Opinions Split on Ban of Sex Offenders on Social Media

By Max Resnik

June 26, 2012 Updated Jun 26, 2012 at 4:43 PM EST

NOBLE COUNTY, Ind. (Indiana’s NewsCenter) – A federal judge recently upheld an Indiana law banning sex offenders from having accounts on social media websites like Facebook.

The decision has some in law enforcement applauding the decision. They say the law is a win for children and communities who must be protected from sexual predators. The American Civil Liberties Union of Indianapolis has filed an appeal, calling the law unconstitutional.

Noble County Sheriff Doug Harp (R) says he was pleased with the judge’s decision to uphold the controversial law.

“We were really very excited about that ruling because like anybody, we want to protect the children in our community and across the country. We’re very supportive of that legislation and we were thrilled that the court upheld it.”

Ken Falk, legal director for the ACLU of Indianapolis, released the following statement after filing for appeal:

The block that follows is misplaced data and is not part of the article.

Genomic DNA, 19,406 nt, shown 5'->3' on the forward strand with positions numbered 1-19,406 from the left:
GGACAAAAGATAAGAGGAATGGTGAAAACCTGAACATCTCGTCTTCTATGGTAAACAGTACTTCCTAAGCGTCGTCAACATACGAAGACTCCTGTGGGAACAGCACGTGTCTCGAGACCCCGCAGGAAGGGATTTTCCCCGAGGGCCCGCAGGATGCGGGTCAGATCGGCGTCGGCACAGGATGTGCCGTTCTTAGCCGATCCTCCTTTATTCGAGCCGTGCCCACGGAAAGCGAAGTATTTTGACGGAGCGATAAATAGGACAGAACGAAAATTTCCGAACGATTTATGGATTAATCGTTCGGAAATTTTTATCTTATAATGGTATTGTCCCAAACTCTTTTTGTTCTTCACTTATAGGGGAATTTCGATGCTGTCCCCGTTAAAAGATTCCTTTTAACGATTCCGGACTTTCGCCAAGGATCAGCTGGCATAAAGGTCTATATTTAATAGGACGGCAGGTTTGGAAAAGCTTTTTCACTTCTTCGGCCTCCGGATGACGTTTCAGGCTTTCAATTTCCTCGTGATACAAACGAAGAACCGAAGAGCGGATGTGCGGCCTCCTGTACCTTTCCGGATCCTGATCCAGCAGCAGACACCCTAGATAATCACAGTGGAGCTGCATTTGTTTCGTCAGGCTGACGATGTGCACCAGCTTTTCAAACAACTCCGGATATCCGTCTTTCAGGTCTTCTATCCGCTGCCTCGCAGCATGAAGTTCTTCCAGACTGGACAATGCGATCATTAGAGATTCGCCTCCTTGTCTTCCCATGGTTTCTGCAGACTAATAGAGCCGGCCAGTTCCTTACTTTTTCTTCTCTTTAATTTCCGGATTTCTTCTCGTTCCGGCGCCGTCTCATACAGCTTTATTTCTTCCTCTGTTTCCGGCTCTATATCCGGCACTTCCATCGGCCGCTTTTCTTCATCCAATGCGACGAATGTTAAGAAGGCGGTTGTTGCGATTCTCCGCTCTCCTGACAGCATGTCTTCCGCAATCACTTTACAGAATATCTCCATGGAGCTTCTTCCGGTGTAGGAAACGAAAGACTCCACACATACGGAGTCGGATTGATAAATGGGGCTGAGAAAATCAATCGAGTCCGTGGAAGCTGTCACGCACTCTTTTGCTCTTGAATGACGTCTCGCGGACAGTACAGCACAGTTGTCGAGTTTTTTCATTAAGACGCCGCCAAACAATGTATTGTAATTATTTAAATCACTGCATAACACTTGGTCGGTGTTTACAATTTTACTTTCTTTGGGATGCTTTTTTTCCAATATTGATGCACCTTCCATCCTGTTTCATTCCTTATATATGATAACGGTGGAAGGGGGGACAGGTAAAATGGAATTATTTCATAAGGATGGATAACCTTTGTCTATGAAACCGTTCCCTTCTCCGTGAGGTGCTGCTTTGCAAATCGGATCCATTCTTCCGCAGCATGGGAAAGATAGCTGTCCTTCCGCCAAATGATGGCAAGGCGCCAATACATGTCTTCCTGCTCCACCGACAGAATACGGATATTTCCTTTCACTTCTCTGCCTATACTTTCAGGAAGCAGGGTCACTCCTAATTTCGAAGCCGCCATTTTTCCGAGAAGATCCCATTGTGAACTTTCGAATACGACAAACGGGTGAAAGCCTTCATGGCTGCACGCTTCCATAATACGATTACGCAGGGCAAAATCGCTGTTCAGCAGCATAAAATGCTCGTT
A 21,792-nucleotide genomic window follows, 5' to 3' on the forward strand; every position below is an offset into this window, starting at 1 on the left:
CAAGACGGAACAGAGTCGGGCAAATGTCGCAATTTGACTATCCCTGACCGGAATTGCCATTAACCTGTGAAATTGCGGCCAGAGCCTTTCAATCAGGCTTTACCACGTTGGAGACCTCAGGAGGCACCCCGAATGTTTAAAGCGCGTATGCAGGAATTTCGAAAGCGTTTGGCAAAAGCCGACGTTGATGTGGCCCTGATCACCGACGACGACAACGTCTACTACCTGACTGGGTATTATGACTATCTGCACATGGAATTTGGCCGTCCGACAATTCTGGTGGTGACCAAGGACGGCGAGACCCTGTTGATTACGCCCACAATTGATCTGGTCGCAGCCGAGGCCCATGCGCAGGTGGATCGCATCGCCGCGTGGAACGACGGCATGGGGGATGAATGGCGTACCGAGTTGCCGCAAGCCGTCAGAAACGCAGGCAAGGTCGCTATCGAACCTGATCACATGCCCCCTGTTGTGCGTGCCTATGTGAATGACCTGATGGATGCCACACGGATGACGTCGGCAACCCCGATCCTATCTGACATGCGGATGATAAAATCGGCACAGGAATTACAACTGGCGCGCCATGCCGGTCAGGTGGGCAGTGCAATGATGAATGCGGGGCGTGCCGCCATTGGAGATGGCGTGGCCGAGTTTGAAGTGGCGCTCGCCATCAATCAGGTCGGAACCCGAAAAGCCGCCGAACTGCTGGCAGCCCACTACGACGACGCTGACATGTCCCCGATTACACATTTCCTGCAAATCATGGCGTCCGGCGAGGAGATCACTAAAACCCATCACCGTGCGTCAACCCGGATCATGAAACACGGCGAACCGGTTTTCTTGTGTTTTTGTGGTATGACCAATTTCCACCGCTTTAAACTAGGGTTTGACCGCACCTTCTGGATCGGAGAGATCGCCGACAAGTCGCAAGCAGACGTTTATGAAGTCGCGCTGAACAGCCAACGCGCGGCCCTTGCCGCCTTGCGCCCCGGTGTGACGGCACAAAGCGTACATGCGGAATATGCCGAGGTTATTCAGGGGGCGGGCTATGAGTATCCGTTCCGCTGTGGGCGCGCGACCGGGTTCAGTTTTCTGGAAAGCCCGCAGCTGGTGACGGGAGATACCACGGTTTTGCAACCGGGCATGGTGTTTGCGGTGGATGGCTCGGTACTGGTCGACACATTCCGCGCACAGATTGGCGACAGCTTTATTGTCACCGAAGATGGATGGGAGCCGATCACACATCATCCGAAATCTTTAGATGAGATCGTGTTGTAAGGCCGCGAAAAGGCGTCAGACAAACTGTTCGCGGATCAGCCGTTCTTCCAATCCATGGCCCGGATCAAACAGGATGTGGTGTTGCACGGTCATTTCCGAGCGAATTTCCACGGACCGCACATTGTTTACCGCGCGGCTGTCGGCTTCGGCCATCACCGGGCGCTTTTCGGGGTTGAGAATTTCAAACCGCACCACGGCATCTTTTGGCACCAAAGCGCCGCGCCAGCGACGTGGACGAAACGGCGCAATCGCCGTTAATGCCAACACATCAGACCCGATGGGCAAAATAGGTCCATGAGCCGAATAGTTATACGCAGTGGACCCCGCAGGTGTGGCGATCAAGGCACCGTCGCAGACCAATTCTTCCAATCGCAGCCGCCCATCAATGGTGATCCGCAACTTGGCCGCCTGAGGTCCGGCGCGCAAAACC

"We have filed a Notice of Appeal today to the 7th Circuit Court of Appeals in Chicago and will argue that it's unconstitutional. The statute unreasonably interferes with the First Amendment rights of persons who want to use social media for appropriate and innocent use."

Falk did not comment further.

Harp says that while he cannot provide statistics about the number of cases his department has investigated involving sex offenders on social media, he does say that one case has been investigated within the last month and that charges could be filed.

Harp says sex offenders prey on vulnerable children who are searching for advice or a safe haven through social networking sites. He gives the example of the child who finds life at home to be difficult or who has recently fought with parents and is looking for comfort. Harp says sex offenders will gain the confidence of children in a vulnerable state and will ask to meet them. Then, they will pursue some sort of sexual gratification.

Harp says investigations like these can be both lengthy and difficult and the use of IT professionals to track social media use is often necessary. He says his own investigators could be enrolled in IT training to better understand how to track offenders.

“We've looked at sending guys to additional training. We've had guys that have went to some training on Internet. We're looking to send some other people in the future to help us investigate in those circles a little bit more.”

While the law does not list the social networking sites considered under the ban, it does incorporate those that allow access to children. Some of those include Facebook, Google Plus, MySpace and Twitter.




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